The Supreme Court has agreed to decide whether the Securities Litigation Uniform Standards Act of 1998 abolishes state court jurisdiction over class action lawsuits that allege only claims under the Securities Act of 1933. The Court’s ultimate decision could have a significant impact on the future of securities class action litigation, as in recent years a substantial percentage of such cases have been filed in state court. The Court will receive briefing over the summer, hear argument in the fall, and likely render a decision on this issue in early 2018. An amicus brief supporting the defendants’ side would be due August 18, 2017, on the current schedule, but that time may be extended. For more information, view the client alert issued by Goodwin’s Securities and Shareholder Litigation Group.
On June 26, the Supreme Court issued a decision in the closely watched case of California Public Employees’ Retirement System v. ANZ Securities, Inc., holding that claims under Section 11 of the Securities Act of 1933 must be brought within three years of the securities’ public offering, even if the plaintiffs were previously members of a timely filed class action. In a 5-4 decision, the Court distinguished between statutes of limitations, which are designed to encourage plaintiff diligence and may be tolled for fairness reasons, and statutes of repose, which effect a legislative judgment that a defendant should be free from liability after the legislatively determined period of time and may not be tolled. The Court held that the 1933 Act’s statute of repose is not subject to tolling under the class-action tolling rule adopted by the Supreme Court in American Pipe Construction Co. v. Utah, and that putative class members who opt out and pursue individual claims must do so within three years of the securities’ offering to the public. The Court’s holding ensures that Section 13 of the 1933 Act and other statutes of repose will function as intended, providing defendants greater certainty about the scope of their potential liability. For more information, view the client alert issued by Goodwin’s Securities and Shareholder Litigation Group.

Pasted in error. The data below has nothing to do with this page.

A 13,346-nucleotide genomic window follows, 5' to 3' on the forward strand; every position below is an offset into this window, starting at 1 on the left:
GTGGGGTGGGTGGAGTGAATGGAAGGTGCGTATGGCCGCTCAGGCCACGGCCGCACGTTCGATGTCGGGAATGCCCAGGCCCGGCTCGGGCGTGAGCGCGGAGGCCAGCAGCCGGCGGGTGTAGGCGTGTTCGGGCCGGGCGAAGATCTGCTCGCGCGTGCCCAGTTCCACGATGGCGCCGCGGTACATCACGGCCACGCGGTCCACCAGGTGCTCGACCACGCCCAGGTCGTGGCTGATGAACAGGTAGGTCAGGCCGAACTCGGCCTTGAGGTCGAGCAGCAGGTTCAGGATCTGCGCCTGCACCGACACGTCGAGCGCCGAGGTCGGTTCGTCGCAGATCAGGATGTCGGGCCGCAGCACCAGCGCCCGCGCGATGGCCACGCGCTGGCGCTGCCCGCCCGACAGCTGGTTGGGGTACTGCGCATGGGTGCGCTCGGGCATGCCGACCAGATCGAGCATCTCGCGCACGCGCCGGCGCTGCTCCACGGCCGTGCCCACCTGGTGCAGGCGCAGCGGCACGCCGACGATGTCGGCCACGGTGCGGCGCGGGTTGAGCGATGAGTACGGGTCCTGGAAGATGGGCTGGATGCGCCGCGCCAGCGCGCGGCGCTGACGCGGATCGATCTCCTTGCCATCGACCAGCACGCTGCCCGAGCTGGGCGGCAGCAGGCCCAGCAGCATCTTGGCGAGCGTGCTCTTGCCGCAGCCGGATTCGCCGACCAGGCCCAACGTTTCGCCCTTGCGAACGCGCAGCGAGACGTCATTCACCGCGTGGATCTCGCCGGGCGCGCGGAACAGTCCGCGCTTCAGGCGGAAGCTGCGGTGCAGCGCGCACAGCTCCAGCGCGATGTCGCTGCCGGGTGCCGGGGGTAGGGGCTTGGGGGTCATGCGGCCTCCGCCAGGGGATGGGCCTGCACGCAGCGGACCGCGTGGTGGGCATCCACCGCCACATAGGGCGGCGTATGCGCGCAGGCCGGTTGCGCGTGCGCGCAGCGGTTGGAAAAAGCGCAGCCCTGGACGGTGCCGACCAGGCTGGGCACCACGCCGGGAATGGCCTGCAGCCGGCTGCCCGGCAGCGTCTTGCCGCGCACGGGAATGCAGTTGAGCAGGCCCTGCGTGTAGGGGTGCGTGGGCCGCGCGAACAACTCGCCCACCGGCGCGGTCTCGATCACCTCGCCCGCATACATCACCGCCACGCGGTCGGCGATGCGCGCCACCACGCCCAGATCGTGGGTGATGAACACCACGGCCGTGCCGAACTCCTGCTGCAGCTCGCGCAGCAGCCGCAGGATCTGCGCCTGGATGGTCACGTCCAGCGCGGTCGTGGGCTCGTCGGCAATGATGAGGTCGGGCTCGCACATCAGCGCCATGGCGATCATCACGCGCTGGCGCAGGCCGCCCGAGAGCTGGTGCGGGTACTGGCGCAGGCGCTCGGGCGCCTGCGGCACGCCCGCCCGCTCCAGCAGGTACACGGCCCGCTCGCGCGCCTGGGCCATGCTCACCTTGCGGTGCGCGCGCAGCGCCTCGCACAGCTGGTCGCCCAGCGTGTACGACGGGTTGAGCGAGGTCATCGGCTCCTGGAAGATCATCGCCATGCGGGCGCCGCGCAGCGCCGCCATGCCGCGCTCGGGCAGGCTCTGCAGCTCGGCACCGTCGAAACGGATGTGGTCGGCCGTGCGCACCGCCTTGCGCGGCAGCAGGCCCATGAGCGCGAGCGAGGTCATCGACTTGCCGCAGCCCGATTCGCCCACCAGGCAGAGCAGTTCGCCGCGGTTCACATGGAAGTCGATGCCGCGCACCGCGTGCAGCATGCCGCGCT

The Department of Justice has reversed its stance and now urges the Supreme Court to enforce class action waivers in employment-related arbitration agreements. This increases the likelihood that the Supreme Court will side with the now employer-friendly DOJ when it resolves the split among the federal Courts of Appeals during its October 2017 term. In light of the DOJ’s reversal of position, some commentators have expressed the belief that the Supreme Court will resolve this dispute by enforcing class waivers. For more information, view the client alert issued by Goodwin’s Labor and Employment Practice.
On June 16, the New Jersey Office of the Attorney General (New Jersey AG) and the New Jersey Division of Consumer Affairs announced a settlement with a for-profit student loan consolidation service that allegedly operated in the State of New Jersey without a debt-adjuster license. The New Jersey AG brought the action alleging a violation of the New Jersey Consumer Fraud Act, N.J.S.A. 56:8-1 et seq. In New Jersey, only certain nonprofit companies are permitted to act as debt adjusters under the Debt Adjustment and Credit Counseling Act, N.J.S.A. 17:16G-1 et seq. For-profit companies cannot obtain a license. View the Enforcement Watch blog post.
The consumer finance industry is heading toward uncertainty with the current administration promising to loosen regulation. ACI’s 29th Consumer Finance Class Actions & Litigation conference will address the uncertainties by providing new and emerging trends as well as topics affecting consumer finance litigation and class actions. Sabrina Rose-Smith, partner in Goodwin’s Financial Industry and Consumer Financial Services Litigation practices, will serve as co-chair of this conference and will be a speaker on the “Consumer Finance Class Action Litigation and Settlement Trends and New and Emerging Procedural Consideration Including Ascertainability of Class and Class Members, Offers in Judgment, and More” panel. For additional information, please visit the event website.
Jamie Fleckner, partner in Goodwin’s Financial Industry practice and Chair of its ERISA Litigation practice, will be speaking in an upcoming Strafford live webinar, “ERISA Breach of Fiduciary Duty Class Actions: Avoiding and Defending Claims Against Companies and Fiduciaries.” The panel will provide guidance to counsel for plan fiduciaries and companies on avoiding and defending ERISA class claims that allege breach of fiduciary duty related to the selection and administration of investment plans.